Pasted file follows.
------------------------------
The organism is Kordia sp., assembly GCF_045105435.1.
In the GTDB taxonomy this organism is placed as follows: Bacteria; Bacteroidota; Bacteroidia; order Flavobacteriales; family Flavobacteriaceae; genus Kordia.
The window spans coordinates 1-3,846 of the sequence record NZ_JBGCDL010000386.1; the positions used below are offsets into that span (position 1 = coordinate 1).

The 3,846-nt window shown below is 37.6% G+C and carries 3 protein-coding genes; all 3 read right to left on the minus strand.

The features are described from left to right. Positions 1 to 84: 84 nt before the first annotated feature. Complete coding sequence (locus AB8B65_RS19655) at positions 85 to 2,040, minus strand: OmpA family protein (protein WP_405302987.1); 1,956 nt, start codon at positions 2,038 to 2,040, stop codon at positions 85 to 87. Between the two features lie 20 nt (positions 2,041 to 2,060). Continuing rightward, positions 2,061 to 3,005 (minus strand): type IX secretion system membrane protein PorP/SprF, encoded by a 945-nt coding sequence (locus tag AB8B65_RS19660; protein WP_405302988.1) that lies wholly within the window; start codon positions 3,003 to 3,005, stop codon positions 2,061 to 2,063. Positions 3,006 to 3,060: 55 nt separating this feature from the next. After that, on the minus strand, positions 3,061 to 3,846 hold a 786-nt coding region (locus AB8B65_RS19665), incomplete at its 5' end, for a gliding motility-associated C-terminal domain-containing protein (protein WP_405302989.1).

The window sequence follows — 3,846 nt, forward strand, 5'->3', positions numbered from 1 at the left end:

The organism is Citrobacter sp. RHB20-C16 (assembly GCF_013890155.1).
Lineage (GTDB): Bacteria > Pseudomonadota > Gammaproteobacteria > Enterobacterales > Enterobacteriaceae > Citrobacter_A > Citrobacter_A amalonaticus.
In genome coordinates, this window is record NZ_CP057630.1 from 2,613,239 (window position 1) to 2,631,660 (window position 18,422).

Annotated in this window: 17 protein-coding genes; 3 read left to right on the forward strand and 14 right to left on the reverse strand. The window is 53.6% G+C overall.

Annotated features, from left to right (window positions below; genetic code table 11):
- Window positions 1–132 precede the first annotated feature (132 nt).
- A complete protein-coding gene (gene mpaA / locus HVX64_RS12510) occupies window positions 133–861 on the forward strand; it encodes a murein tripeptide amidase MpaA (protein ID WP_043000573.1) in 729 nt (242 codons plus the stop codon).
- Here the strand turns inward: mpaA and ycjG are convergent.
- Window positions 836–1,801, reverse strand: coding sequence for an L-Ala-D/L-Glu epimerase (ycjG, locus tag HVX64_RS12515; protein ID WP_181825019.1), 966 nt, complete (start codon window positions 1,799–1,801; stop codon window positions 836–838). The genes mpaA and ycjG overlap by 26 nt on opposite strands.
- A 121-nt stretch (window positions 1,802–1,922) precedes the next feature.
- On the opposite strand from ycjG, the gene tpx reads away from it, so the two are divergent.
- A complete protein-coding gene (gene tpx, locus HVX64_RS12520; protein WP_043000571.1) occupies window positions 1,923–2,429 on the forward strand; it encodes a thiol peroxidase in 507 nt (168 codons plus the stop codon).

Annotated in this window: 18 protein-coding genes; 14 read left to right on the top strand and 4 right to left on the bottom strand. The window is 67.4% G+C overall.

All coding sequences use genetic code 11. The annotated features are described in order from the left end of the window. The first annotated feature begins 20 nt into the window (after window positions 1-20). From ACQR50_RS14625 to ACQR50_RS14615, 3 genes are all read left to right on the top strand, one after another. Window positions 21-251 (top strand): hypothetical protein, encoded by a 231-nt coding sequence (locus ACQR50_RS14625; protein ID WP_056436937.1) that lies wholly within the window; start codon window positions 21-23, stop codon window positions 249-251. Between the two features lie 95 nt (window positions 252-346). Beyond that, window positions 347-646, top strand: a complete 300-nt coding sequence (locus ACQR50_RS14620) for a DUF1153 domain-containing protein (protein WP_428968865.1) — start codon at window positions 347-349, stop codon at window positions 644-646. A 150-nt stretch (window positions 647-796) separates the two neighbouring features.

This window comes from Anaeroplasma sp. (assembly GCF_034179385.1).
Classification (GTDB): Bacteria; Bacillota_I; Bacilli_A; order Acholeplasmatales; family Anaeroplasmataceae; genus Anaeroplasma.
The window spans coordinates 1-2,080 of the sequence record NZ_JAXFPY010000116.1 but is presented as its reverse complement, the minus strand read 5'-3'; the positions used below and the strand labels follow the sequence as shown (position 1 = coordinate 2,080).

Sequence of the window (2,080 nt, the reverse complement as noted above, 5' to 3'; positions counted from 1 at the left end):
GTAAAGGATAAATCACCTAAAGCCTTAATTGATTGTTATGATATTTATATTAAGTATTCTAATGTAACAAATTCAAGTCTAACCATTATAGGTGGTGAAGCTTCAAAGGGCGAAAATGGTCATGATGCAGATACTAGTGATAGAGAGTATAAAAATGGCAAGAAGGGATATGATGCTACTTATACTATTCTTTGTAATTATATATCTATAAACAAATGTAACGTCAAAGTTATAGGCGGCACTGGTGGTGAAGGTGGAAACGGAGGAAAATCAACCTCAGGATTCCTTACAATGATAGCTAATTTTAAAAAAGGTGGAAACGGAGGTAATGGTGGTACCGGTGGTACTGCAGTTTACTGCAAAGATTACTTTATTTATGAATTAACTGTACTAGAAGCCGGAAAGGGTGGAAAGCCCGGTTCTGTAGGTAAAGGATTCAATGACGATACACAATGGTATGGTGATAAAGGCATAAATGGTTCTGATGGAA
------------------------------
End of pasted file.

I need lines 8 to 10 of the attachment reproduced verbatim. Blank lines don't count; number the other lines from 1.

Lineage (GTDB): Bacteria > Pseudomonadota > Gammaproteobacteria > Enterobacterales > Enterobacteriaceae > Citrobacter_A > Citrobacter_A amalonaticus.
In genome coordinates, this window is record NZ_CP057630.1 from 2,613,239 (window position 1) to 2,631,660 (window position 18,422).

Annotated in this window: 17 protein-coding genes; 3 read left to right on the forward strand and 14 right to left on the reverse strand. The window is 53.6% G+C overall.